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Jori and Brett walking - photo credit Erika Carley.JPG
(Photo by Erika Carley)
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Get those steps in! Couple sets pandemic goal to walk every street & alley in Queen Anne

Avid outdoor enthusiasts Jori Saeger and Brett Maurer spent their first date walking the Queen Anne crown loop together, taking in the lingering April cherry blossoms, followed by an hour-long sit in a park.

"When we were looking to move in together, the first place we visited was in Queen Anne — actually a place we walked by on our first date — and it immediately felt like home," said Saeger.

After the pandemic arrived last March, thanks to a creative walking challenge they created, the now-engaged couple got to know their beloved neighborhood even better.

The goal?

"Pretty simple," Saeger explained. "Just walk all roads, alleyways and anything that showed up on the Gaia map of Queen Anne."

Every morning they would open Gaia and assess what new territory could be covered.

"We’d plan a quick route to take on and then just set out walking, usually between 2 to 4 miles, depending on the day," she said.

The final stats are incredibly impressive: 85 walks totaling 228 miles and 21,319 feet of ascent, requiring three days 18 hours to complete.

"In hiking parlance, 'redlining' requires one to hike every mapped trail in a given wilderness area, a challenge that seemingly first caught on in the White Mountains of New Hampshire," said Maurer. :With Covid putting something of a damper on our adventure plans, we downsized the challenge to Queen Anne. This not only created an adventure goal close to home, just beyond our front door, but also a way to know our neighborhood intimately. This is surely something we never would have done without [the pandemic]."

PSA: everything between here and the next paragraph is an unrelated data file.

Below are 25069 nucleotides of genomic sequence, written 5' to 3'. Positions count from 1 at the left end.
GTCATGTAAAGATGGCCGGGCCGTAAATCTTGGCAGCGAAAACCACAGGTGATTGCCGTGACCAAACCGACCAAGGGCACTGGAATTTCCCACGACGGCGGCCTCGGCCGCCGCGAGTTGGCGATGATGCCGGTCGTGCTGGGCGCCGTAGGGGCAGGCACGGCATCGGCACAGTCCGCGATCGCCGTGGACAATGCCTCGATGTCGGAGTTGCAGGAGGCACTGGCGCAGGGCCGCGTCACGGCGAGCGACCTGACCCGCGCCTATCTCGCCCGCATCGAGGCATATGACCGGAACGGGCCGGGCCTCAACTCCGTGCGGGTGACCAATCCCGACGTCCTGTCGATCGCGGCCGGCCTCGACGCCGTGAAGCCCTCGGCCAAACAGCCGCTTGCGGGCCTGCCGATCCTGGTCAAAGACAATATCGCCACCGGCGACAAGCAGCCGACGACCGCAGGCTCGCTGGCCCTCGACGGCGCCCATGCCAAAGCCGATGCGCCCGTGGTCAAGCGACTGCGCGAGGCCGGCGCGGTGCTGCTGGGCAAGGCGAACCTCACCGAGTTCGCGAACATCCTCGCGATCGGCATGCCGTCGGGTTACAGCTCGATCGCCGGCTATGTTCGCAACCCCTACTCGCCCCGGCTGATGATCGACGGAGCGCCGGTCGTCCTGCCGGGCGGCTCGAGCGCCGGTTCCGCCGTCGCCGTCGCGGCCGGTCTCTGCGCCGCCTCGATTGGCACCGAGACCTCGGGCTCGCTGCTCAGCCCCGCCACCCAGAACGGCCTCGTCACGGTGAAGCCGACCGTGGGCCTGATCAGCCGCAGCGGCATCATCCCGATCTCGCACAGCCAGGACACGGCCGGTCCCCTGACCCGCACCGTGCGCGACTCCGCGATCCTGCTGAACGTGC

The beginning of the challenge, they say, was a breeze. Every walk was new, and they quickly got to explore many different parts of the neighborhood.

"As time wore on, we would do 'clean-up' walks, where we would walk three miles and maybe just get a certain block that we hadn’t gotten," said Saeger.

Some explorations proved more memorable than others.

"One day we started out the walk on a cloudy day, but when we were almost two miles from home, we got stuck in a torrential hail storm," she said. "We ran from awning to awning, both silent and realizing that we really had no other option but to just book it home. We ran all the way home, not in running gear, and still agreed that it was a fun walk. "

Early on, the couple discovered that if they walked a certain direction out of their house, within only a few minutes, they would be treated to the most incredible view.

"In the winter as the sunrise aligned with our walking time, there were a few mornings where we were stopped in our tracks [by a] pink sky, Mount Rainier glowing and the city buildings shimmering with light. What a way to start your day. "

During some months, however, factors beyond their control put the walks on hold. Take, for example, the week-plus last September when Seattle skies were engulfed in smoke.

"We were going CRAZY," Saeger said. "Our mornings were thrown off. We both felt antsy. We saw the distinct difference in our day-to-day lives when we didn’t have the walk setting the stage for the day. That realization motivated us on cold or days we would have rather slept in, knowing how much better our days were when we did it."

She adds that they were able to appreciate the good with the bad, as the challenge also required them to traverse miles and miles of alleyways, parking lots and industrial roads.

"The alleyways were surprisingly a favorite," Maurer said. "Front yards are nice, but they’re a curated scene for public viewing. What’s going on in the back is often a different, more interesting, a more real window to the world."

When asked about tips for fellow city walkers, the duo says it's easy to find a walk you like and simply stick to it. "I walked the same four-mile loop in Fremont hundreds of times, but Covid has really pushed us to enjoy our neighborhoods and to seek out new adventures," said Saeger. "I encourage everyone to meander down streets you’ve never gone on."

When they finally completed their goal, "after awkwardly zigzagging a parking lot, I weirdly felt more accomplished than I have in awhile during Covid! Never underestimate the power of a goal, no matter how random or trivial. We all need a little motivation these days."

So is the couple ready to tackle a new neighborhood ? They're still enjoying their morning walks around Queen Anne, they say. No doubt, countless more dazzling sunrise panoramas await.

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